The Little Review (littlereview) wrote,
The Little Review
littlereview

Poem for Sunday and DC Aquarium


23.
By Julie Carr


The idea to write a book "about" violence. "What kind?"
"The close-up kind."

Because I cannot write the words "school shootings"
into the little search box.

Later I hear that whatever you write into the little
search box will somewhere
be recorded as data in order to better sell you.

What does the person searching school shootings want to
buy?

I keyed "guns" instead, but I don't want to buy a gun.

I could buy a gun.

--------

"This poem is the 23rd 'note' in my book, 100 Notes on Violence," writes Carr in Poet's Choice. "As a mother and citizen, I found myself growing less and less able to tolerate images or texts about violence...I wanted to move not toward acceptance, but toward awareness and acknowledgment. The final line of this poem is especially important because writing this book made me more aware of my own potential for violence - it made me aware that violence does not belong outside of us, but lives within any of us as a possibility. The book is therefore finally not about other people's violence, but about our collective culpability."

We went downtown after lunch on this very rainy Saturday with the Potomac River at flood stage along the Maryland-Virginia border to the National Mall area -- first to the National Aquarium, which is housed in the Department of Commerce, then to the Sackler Gallery, which is part of the Smithsonian. We had thought the aquarium was having Reptile Day today, but it turns out that that's tomorrow; still, given how many people were there on a regular Saturday, it's probably just as well there wasn't a special event going on. The aquarium is underground and not very large, so it gets quite warm in there and the glass on the cold-water fish tanks gets steamed up when it's crowded. There are lots of reptiles and amphibians -- alligators, frogs, toads, newts, snakes -- as well as the fish, which are organized according to the U.S. National Marine Sanctuaries and National Parks they live in or near. The amphibians have their own area, and there's a section devoted to Amazon River wildlife.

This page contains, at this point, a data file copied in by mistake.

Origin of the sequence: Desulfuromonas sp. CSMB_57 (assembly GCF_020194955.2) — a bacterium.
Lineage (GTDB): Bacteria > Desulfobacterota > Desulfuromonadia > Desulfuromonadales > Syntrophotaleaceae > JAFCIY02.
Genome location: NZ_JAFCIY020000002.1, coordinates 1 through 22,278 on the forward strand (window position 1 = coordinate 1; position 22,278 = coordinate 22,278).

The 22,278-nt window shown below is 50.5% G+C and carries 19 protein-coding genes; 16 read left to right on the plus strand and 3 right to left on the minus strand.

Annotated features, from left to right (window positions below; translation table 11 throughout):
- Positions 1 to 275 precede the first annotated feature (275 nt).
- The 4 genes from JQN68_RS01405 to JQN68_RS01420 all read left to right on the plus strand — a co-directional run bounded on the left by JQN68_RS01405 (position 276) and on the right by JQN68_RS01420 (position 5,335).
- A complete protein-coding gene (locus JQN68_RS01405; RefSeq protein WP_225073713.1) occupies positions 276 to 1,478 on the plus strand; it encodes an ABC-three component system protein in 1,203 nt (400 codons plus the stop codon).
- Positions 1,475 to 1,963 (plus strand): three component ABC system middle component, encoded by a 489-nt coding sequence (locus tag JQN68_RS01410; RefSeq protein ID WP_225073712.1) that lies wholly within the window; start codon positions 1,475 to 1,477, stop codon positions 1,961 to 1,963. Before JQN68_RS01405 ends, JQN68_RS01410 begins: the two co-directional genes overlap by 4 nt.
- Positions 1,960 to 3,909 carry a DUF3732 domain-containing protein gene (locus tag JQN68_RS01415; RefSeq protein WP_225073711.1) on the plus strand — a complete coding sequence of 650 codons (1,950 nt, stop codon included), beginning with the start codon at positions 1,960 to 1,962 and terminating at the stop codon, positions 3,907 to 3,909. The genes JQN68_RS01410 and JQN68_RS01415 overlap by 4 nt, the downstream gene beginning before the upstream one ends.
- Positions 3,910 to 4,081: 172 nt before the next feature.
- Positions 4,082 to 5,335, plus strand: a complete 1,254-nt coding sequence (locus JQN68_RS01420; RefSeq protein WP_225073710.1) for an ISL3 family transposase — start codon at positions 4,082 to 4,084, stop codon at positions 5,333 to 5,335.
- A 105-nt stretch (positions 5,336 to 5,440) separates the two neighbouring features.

Here are some of the animals in the National Aquarium in DC...


...whose collection includes the alligators above, plus this chambered nautilus...


...and this long-nosed gar...


...and this pufferfish...


...and newts...


...and snakes...


...and toads...


...and eel!
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From there we walked across the Mall to the Sackler Gallery which was celebrating the opening weekend of In the Realm of the Buddha, two wonderful visiting exhibits -- a Tibetan shrine room full of Buddhist sculptures, banners, paintings, and prayer wheels in some cases dating back nearly a thousand years, and an exhibit on Situ Panchen, an 18th-century artist and lama who founded a monastery, collected ancient sculptures and brought together traditions from China, India and the Middle East in his artwork. Along with these exhibits, Tibetan monks were making a sand mandala to demonstrate the ritual significance of the patterns and process of creating something one grain at a time, knowing that it will be dissolved in a couple of weeks.

Since it was raining when we left, we walked through the Smithsonian Castle, where I bought this year's Cherry Blossom Festival pin to go with the ones I have from previous years. We didn't get home till dinnertime -- spaghetti with low-sodium tomato sauce and veggie meatballs -- and I ended up watching Celtic Thunder on PBS, which makes me feel vaguely dorky since very little of their music is actually Celtic, though all the singers are. It's the boys' version of Celtic Woman, without Mairead Nesbitt's phenomenal fiddle-dancing, but when they got to the Proclaimers, I couldn't help singing along!
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